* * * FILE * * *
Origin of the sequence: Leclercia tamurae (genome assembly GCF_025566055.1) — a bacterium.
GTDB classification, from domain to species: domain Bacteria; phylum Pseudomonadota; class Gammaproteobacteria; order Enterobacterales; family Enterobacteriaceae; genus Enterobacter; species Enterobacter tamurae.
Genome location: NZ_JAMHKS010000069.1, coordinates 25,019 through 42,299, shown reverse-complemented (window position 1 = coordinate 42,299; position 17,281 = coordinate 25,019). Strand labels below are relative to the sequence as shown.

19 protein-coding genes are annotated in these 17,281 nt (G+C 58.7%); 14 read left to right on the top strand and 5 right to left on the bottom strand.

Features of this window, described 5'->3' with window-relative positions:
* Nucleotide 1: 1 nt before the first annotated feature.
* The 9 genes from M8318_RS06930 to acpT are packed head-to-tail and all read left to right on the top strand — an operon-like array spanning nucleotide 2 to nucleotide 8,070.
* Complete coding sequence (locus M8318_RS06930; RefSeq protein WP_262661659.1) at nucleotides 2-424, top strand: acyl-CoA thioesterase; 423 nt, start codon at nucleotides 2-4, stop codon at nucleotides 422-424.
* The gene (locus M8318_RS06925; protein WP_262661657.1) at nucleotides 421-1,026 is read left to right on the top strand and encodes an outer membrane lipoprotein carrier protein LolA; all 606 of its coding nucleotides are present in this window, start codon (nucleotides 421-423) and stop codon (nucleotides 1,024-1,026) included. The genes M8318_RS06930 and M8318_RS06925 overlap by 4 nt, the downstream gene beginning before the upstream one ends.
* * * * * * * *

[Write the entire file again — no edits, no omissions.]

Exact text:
Origin of the sequence: Leclercia tamurae (genome assembly GCF_025566055.1) — a bacterium.
GTDB classification, from domain to species: domain Bacteria; phylum Pseudomonadota; class Gammaproteobacteria; order Enterobacterales; family Enterobacteriaceae; genus Enterobacter; species Enterobacter tamurae.
Genome location: NZ_JAMHKS010000069.1, coordinates 25,019 through 42,299, shown reverse-complemented (window position 1 = coordinate 42,299; position 17,281 = coordinate 25,019). Strand labels below are relative to the sequence as shown.

19 protein-coding genes are annotated in these 17,281 nt (G+C 58.7%); 14 read left to right on the top strand and 5 right to left on the bottom strand.

Features of this window, described 5'->3' with window-relative positions:
* Nucleotide 1: 1 nt before the first annotated feature.
* The 9 genes from M8318_RS06930 to acpT are packed head-to-tail and all read left to right on the top strand — an operon-like array spanning nucleotide 2 to nucleotide 8,070.
* Complete coding sequence (locus M8318_RS06930; RefSeq protein WP_262661659.1) at nucleotides 2-424, top strand: acyl-CoA thioesterase; 423 nt, start codon at nucleotides 2-4, stop codon at nucleotides 422-424.
* The gene (locus M8318_RS06925; protein WP_262661657.1) at nucleotides 421-1,026 is read left to right on the top strand and encodes an outer membrane lipoprotein carrier protein LolA; all 606 of its coding nucleotides are present in this window, start codon (nucleotides 421-423) and stop codon (nucleotides 1,024-1,026) included. The genes M8318_RS06930 and M8318_RS06925 overlap by 4 nt, the downstream gene beginning before the upstream one ends.